For long-time Yum! Brands (YUM) executive and CEO Greg Creed, splitting up a global fast food empire into two separate companies wasn't exactly as easy as ordering a Crunchwrap from the drive-thru. But the harrowing year-long experience did manage to serve up some important life lessons to the 58-year-old Creed.
"I have learned patience, I have learned that it's all about teamwork and it's also about having great leaders -- you can't have people taking their eyes off the business," Creed told TheStreet. He discussed the process of splitting off Yum's China business from the mothership, which happened on Tuesday with Yum! China's (YUMC) listing on the New York Stock Exchange.
The process of Yum! Brands slicing off its China business kicked into high gear last year. For several quarters, KFC China's performance lagged due to multiple country-wide food safety scares, and Pizza Hut suffered in China amid the growing popularity of mobile ordering (Pizza Hut is mostly a sit-down restaurant in China). That pressured Yum! Brands' stock price as a result.
Activist investor Keith Meister of Corvex Capital took a stake in Yum! Brands in May 2015. Meister -- who was a vocal advocate of Yum! spinning off its China operations to unlock its value and instead have executives focus on the U.S. and other countries -- was added to Yum! Brands' board on Oct. 15. (He is still on the board, and according to Bloomberg data Corvex continues to own more than 5% of Yum! Brands' shares outstanding as of June 30.)
"When I originally saw Keith Meister's presentation, I thought he had stolen my slide deck. He even titled it "The Best of Both Worlds," which was the name of the presentation that I had given to the board of directors. We were fundamentally aligned from day one," recalled former Yum! Brands CEO David Novak in a May interview. Said Novak, "I think Keith Meister is a great guy and director, smart as hell. He hasn't come in and told us what to do."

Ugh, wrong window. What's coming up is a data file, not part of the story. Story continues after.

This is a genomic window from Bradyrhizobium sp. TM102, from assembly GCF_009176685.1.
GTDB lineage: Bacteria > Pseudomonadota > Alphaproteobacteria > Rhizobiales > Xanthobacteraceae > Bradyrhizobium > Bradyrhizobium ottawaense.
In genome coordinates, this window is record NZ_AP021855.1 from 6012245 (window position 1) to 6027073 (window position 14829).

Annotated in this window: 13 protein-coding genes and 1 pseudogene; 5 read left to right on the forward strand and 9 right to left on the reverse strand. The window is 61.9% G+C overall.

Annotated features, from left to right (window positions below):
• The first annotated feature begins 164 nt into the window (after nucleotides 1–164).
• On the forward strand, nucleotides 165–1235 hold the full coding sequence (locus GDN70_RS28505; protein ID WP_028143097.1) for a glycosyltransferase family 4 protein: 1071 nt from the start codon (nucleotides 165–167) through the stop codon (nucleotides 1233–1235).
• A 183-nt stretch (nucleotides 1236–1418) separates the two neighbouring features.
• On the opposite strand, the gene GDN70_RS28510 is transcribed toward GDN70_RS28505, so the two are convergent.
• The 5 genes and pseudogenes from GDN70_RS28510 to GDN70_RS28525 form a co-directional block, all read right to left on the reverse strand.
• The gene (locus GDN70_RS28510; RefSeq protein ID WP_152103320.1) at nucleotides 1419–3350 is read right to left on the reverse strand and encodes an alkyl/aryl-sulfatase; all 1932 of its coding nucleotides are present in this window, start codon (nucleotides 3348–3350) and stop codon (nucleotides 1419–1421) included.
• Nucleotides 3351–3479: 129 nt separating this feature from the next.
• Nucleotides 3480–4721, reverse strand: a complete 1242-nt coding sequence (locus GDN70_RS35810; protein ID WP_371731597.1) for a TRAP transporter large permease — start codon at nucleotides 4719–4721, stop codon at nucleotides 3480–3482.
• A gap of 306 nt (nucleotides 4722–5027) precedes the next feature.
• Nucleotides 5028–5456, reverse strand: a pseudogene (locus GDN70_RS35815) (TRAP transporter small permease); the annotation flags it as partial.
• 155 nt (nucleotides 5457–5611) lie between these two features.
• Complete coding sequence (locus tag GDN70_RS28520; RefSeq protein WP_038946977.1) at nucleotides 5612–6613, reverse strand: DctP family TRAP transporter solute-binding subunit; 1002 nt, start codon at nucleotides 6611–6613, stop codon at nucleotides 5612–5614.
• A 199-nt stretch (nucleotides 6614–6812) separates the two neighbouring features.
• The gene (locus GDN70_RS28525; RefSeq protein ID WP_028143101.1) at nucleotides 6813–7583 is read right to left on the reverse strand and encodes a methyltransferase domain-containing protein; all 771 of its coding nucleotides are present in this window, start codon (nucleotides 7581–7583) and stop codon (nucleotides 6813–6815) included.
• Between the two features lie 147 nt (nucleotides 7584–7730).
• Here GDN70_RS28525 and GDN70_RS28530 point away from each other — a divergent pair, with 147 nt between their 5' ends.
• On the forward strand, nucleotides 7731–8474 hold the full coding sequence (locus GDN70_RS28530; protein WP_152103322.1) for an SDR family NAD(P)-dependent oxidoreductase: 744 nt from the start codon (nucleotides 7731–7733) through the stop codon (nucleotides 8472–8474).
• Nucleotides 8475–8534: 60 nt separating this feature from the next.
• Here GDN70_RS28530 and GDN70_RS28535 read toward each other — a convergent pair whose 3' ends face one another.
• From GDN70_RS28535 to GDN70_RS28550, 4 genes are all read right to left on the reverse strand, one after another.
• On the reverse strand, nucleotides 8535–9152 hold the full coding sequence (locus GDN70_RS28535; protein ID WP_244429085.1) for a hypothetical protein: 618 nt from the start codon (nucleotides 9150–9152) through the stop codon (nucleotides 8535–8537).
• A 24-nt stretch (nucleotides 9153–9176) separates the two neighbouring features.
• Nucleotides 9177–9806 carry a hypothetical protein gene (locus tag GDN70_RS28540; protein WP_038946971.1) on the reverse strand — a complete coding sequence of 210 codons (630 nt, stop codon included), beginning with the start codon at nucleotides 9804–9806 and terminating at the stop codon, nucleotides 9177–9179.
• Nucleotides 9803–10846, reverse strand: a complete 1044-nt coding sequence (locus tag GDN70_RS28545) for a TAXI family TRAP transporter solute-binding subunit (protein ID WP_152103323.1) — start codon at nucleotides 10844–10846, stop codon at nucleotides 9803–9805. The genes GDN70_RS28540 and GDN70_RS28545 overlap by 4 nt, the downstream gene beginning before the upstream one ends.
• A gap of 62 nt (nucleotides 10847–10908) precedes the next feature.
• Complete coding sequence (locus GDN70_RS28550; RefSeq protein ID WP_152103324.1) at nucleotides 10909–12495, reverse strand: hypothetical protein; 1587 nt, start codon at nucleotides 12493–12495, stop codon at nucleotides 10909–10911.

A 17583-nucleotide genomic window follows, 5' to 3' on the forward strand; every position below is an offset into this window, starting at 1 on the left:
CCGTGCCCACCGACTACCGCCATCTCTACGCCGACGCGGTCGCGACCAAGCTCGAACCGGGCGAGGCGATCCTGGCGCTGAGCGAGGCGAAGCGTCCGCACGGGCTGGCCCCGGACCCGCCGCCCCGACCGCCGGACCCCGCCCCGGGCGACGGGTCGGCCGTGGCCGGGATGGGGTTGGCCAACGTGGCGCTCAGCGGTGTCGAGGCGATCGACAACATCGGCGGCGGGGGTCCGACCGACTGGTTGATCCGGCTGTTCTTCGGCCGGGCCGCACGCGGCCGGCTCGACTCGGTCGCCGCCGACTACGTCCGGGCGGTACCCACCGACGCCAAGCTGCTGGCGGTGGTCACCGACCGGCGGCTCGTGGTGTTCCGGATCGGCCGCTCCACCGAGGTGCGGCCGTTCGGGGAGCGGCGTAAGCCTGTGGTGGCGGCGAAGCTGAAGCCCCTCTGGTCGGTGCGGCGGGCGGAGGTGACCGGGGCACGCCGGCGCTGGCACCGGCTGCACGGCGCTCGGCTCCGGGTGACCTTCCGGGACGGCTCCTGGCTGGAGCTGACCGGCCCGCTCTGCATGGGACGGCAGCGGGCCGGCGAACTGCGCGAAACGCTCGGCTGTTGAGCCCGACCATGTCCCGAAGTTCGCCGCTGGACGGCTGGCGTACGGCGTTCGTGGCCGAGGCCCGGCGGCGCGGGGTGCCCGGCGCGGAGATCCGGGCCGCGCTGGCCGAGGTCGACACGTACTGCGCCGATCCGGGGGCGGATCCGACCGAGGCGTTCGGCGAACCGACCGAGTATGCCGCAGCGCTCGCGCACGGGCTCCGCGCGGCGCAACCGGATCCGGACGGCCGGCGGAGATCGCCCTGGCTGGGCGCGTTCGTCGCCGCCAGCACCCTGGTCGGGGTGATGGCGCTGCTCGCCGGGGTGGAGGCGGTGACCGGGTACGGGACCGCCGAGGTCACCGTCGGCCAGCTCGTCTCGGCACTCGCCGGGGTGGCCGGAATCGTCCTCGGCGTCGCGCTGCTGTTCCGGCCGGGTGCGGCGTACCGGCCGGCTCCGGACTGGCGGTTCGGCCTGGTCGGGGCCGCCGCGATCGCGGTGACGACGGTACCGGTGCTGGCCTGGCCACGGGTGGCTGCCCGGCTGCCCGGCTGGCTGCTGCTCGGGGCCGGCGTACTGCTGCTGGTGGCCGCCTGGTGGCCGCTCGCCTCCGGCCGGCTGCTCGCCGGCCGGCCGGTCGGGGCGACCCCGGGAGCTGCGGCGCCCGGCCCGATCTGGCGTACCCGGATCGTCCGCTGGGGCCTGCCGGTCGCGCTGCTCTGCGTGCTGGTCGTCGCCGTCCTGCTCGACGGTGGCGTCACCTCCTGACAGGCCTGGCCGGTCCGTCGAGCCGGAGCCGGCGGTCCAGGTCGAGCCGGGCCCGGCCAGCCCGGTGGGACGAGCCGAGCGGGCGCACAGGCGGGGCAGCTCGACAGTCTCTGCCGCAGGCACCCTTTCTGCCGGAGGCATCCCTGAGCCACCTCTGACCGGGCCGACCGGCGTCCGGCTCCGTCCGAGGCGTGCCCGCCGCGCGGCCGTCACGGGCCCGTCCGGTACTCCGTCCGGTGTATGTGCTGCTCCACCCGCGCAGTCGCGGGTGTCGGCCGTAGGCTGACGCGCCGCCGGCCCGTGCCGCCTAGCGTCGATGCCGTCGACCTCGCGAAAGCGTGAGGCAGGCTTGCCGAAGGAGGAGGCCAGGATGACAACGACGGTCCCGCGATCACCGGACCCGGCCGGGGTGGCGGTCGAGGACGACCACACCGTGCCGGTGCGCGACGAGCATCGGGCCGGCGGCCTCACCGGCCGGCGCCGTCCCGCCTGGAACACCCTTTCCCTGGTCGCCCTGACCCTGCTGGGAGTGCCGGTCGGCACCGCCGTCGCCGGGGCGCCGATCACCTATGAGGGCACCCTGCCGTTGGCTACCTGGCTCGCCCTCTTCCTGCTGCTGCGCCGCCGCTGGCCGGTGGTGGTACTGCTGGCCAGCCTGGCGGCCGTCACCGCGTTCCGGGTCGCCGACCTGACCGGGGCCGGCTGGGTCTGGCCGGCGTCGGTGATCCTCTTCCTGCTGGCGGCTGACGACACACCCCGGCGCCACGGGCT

From the point of Meister's addition to the board, it has been all systems go for Yum! Brands in setting up the leadership for both companies and taking care of the all the nuts and bolts to actually spin off a massive China fast food business.
Then, Creed and his team took to the stage and presented the final vision of the two companies to a packed room of Wall Street bankers and analysts earlier this month. It was pretty compelling.
Over time, Yum! China expects to have more than 20,000 restaurants in operation, up from more than 7,000 today. For 2016, Yum! China is expected to haul in $8 billion in sales, up from $4.7 billion generated so far this year. Operating profit is pegged at $1.1 billion for the year, an increase from $751 million for the year to date ended Sept. 3. The total restaurant count is expected to be 7,500 at the end of 2016. And importantly, the China outfit will have zero debt on the books as it becomes a public company, freeing it up to aggressively roll out new stores and potentially acquire upstart chains, pay out dividends or buy back stock.
As for the remaining Yum! Brands, led by Creed, it foresees some meaty profits in the years ahead in the wake of its operational overhaul.
Yum! Brands expects earnings of $3.75 a share by 2019, up from about $2.92 a share in 2015.
Yum's bottom line is expected to be boosted by several measures. The first is the separation of its China unit, which will help raise cash for share repurchases.
Yum! plans to return $13.5 billion to shareholders from the fourth quarter of 2015 through 2019 in the form of dividends and stock repurchases. So far, Yum! Brands has repurchased about $5.5 billion of its stock since its capital return program was launched last year.
Yum! Brands also expects to have about 98% of its restaurants under a franchise model by the end of 2018, up from 93% in 2016. By selling off thousands of restaurants, Yum! Brands will shed costs and expenses, which will prop up earnings per share. In turn, the lower cost base and increased free cash flow coming into the business may put the chain in the position of making acquisitions to boost growth.
Said Creed, "I had no idea what it was going to be like when we undertook it, and I think having done it once I would like to check the box and never have to do it again -- it's just a massive undertaking."